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12.10.15 - 1pm

Cheered and approved: ‘Fuck fake’


Fuck soaked jeans and fuck traffic lights that flip to orange. In my mind, a novice conspiracy theory between all traffic lights in Antwerp had already started to unravel, until I realized my mind was doing what it does best: straying away from the topic. What I actually wanted to talk about tonight is this: fuck fake.

 

Let me repeat that for you one more time: fuck fake. Sounds good, doesn't it? It's the tagline of online magazine Charlie. In your face and no nonsense. A bit like Jozefien Daelemans herself - driving force behind Charlie. Perhaps a bit nervous at first, she addressed a packed Pop Up Class in the Opera House tonight. No need for that Jozefien, the story behind Charlie magazine alone was impressive enough to silence the entire crowd. For a moment, it even looked like the buses on the noisy Rooseveltplaats around the corner decided to stop humming.

I'm not going to repeat the story behind Charlie. Jozefien tells it way better and hey, you could've gotten out of your lazy chair yourself. What I do want to talk about is something that came up during the Q & A. About their website clicks. Where they come from and which "tricks' Charlie uses to get people to read their pieces. That was the question. Charlie has about 50 000 readers in a "bad month', 200 000 in a good one. Remarkable numbers, for sure. But even more remarkable is the fact that these clicks are all generated through readers sharing the content on their own Twitter or Facebook profiles. My jaw dropped. Well, almost, that is. I was just devouring a Pop Up Class cupcake. They were delicious, by the way.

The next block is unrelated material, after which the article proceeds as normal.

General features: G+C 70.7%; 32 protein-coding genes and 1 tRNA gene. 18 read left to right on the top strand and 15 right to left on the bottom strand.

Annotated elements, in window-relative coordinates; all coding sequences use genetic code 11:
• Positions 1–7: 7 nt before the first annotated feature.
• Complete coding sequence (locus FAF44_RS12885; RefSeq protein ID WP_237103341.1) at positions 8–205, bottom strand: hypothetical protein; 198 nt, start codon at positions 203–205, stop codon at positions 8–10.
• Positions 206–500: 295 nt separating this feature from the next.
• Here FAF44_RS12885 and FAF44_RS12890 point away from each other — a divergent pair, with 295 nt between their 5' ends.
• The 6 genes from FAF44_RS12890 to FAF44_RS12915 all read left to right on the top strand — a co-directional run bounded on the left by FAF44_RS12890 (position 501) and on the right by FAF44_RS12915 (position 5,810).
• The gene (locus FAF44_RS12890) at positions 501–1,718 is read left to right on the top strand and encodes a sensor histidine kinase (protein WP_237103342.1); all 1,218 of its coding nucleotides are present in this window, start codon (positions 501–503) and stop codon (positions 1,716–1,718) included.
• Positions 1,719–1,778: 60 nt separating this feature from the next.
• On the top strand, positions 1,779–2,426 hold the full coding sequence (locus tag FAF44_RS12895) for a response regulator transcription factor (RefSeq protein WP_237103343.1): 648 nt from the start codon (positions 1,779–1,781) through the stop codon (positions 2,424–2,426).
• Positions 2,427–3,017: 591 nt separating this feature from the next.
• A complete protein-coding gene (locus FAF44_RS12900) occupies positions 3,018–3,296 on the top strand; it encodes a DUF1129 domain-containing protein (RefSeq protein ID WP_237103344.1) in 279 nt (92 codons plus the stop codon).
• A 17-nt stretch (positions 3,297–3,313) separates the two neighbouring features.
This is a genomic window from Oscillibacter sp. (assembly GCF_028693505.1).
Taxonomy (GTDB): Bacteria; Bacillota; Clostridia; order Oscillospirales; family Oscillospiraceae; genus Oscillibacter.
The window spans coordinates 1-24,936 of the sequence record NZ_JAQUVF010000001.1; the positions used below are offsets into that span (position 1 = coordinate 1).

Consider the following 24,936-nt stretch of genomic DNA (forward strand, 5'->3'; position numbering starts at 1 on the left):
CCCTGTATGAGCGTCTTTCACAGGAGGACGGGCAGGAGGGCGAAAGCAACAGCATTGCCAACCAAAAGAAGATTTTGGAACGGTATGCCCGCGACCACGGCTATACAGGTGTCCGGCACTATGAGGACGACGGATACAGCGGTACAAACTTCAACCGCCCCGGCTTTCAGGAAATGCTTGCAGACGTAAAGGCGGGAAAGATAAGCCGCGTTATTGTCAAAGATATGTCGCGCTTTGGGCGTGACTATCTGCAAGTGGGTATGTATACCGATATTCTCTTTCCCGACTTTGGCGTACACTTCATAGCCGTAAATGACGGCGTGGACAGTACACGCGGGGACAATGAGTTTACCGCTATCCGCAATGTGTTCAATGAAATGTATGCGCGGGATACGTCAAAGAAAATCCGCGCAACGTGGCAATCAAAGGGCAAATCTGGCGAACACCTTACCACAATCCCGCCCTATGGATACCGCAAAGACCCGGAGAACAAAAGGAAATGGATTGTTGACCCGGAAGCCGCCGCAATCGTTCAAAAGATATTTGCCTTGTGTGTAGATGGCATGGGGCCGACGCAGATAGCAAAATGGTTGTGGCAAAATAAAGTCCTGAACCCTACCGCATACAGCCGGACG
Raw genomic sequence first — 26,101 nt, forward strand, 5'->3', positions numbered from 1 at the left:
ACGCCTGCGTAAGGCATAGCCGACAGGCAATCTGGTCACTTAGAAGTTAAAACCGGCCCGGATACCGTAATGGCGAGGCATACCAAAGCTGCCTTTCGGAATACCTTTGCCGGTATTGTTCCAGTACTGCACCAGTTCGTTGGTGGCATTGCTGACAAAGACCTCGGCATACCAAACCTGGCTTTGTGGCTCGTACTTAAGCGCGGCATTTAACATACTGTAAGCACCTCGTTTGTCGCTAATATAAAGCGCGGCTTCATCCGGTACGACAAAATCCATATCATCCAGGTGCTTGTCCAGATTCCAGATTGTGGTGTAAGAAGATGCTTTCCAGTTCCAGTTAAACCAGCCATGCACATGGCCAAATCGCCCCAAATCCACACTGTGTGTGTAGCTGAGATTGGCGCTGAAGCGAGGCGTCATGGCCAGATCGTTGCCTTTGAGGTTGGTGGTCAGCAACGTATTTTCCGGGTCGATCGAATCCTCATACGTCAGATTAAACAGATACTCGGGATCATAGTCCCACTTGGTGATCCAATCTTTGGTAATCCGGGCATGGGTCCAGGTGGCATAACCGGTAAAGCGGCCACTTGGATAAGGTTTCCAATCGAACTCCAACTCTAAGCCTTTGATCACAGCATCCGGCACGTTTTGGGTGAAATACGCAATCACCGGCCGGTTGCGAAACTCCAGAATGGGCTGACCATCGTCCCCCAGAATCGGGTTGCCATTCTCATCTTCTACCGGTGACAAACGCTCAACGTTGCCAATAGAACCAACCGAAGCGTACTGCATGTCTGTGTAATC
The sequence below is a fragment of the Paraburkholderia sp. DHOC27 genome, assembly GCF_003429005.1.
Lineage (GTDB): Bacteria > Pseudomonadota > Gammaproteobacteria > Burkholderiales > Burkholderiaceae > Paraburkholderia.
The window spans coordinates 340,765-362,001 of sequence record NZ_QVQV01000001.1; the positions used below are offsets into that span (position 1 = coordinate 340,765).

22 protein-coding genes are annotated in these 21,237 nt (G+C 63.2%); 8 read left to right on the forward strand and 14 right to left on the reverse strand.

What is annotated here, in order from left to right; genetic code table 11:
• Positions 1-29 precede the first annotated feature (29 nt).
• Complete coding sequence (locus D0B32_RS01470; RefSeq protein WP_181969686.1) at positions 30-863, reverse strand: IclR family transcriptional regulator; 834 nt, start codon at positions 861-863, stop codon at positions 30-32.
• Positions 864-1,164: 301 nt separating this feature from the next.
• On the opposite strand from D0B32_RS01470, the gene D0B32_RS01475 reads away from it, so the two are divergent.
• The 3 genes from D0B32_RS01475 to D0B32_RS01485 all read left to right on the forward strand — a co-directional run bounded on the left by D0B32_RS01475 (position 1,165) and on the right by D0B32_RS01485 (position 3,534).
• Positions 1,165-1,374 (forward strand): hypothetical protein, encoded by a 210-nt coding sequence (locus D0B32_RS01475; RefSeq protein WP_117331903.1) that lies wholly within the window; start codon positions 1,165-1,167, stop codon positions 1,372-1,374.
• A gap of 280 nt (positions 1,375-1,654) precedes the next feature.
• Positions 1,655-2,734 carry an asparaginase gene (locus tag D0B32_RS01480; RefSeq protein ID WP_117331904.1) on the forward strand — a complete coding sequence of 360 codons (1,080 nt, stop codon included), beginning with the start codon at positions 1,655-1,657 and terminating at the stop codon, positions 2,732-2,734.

Back to those numbers. And how thrilling it would be to achieve the same stats for our clients at nine o'clock somewhere, where I work as a copywriter. The reality though, is that you need to boost every Facebook post with a significant budget nowadays for a potential consumer to even see it, let alone share it. Partially because of Facebook, being the huge commercial machine it is today, but - I believe - because of the relevance of the content as well. Or should I say irrelevance. Brands only want one thing: to translate their brand message as clearly as possible. Unfortunately, "clear' often means "literally'. And so, I'm often forced to write and rewrite things until they're just a boring, commercial version of the original, drained of any creativity whatsoever. Only to hear we should add some more budget because the post didn't obtain the desired reach. "Duuuuuh'. Of course people don't share nor like these posts. There's nothing in it for them. An added value of zero. Shouting out your message, just to turn your head a second later, is out of date. It's not effective and it's exactly why people fast forward TV commercials these days.

 

The worst part is a lot of brands don't seem to grasp it. Even when experts spell it out for them. The reality remains, agencies work on behalf of clients and thus financially depend on them. And so the creative carte blanche which is promised initially, rapidly fades into a carte grise, limitations included.

Who needs to shout this out for them, then? Readers, viewers, consumers, … "HEY BRAND! WAKE UP! WE CAN'T GO ON LIKE THIS ANYMORE!' And yes, all caps are in order! But then the question arises: do they still care enough to shout back? 

- by Anke Van Goethem, our copywriter.